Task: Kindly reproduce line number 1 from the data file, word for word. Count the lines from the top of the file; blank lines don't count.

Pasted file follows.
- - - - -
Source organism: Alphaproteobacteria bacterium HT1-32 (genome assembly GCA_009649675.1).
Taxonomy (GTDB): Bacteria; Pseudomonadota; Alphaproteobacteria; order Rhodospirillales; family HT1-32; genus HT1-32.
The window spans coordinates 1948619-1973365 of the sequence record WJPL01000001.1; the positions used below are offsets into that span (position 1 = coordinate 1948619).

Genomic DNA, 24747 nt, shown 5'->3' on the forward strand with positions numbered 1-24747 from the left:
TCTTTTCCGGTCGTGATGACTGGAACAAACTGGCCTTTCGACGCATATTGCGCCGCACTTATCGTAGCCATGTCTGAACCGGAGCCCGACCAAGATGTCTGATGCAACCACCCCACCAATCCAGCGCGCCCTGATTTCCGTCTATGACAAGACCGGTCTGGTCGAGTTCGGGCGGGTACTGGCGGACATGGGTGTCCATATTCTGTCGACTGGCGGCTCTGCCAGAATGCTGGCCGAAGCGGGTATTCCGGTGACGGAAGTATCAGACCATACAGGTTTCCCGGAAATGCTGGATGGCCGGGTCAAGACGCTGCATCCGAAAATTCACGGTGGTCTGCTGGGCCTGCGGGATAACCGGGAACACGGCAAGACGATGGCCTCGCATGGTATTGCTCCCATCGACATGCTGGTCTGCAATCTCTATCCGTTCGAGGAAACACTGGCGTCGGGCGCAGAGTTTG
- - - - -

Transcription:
Source organism: Alphaproteobacteria bacterium HT1-32 (genome assembly GCA_009649675.1).